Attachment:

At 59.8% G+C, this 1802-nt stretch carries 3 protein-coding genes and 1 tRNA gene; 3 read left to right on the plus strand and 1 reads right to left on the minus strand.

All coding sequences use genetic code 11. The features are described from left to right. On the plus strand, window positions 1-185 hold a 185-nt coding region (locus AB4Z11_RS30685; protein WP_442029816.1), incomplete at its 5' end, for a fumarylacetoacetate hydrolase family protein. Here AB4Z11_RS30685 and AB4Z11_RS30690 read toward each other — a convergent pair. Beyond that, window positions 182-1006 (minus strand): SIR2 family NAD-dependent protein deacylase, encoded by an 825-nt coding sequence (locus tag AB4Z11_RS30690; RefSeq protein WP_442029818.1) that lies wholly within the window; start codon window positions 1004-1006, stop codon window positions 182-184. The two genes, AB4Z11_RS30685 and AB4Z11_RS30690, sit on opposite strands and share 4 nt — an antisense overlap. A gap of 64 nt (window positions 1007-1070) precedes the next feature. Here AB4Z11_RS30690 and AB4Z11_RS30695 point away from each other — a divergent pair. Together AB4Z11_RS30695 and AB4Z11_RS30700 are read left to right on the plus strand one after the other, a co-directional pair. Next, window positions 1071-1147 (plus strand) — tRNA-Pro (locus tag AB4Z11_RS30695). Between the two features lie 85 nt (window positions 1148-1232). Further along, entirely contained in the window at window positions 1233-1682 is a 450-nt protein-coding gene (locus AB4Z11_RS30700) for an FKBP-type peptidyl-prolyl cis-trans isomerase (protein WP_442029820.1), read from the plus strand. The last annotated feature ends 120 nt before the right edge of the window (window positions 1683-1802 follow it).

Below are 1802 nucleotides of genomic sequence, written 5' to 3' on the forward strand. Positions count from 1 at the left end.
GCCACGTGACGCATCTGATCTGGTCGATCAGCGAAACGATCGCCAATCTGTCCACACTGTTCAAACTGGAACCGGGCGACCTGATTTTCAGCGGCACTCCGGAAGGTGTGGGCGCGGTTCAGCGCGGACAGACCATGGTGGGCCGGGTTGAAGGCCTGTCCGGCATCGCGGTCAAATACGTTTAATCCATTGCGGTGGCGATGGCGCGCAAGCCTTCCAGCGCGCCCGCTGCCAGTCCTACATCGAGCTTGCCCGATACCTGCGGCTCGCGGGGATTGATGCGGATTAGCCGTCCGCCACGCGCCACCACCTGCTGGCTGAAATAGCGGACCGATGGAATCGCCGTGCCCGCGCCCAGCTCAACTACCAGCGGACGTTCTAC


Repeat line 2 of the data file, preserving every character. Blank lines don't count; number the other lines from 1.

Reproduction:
All coding sequences use genetic code 11. The features are described from left to right. On the plus strand, window positions 1-185 hold a 185-nt coding region (locus AB4Z11_RS30685; protein WP_442029816.1), incomplete at its 5' end, for a fumarylacetoacetate hydrolase family protein. Here AB4Z11_RS30685 and AB4Z11_RS30690 read toward each other — a convergent pair. Beyond that, window positions 182-1006 (minus strand): SIR2 family NAD-dependent protein deacylase, encoded by an 825-nt coding sequence (locus tag AB4Z11_RS30690; RefSeq protein WP_442029818.1) that lies wholly within the window; start codon window positions 1004-1006, stop codon window positions 182-184. The two genes, AB4Z11_RS30685 and AB4Z11_RS30690, sit on opposite strands and share 4 nt — an antisense overlap. A gap of 64 nt (window positions 1007-1070) precedes the next feature. Here AB4Z11_RS30690 and AB4Z11_RS30695 point away from each other — a divergent pair. Together AB4Z11_RS30695 and AB4Z11_RS30700 are read left to right on the plus strand one after the other, a co-directional pair. Next, window positions 1071-1147 (plus strand) — tRNA-Pro (locus tag AB4Z11_RS30695). Between the two features lie 85 nt (window positions 1148-1232). Further along, entirely contained in the window at window positions 1233-1682 is a 450-nt protein-coding gene (locus AB4Z11_RS30700) for an FKBP-type peptidyl-prolyl cis-trans isomerase (protein WP_442029820.1), read from the plus strand. The last annotated feature ends 120 nt before the right edge of the window (window positions 1683-1802 follow it).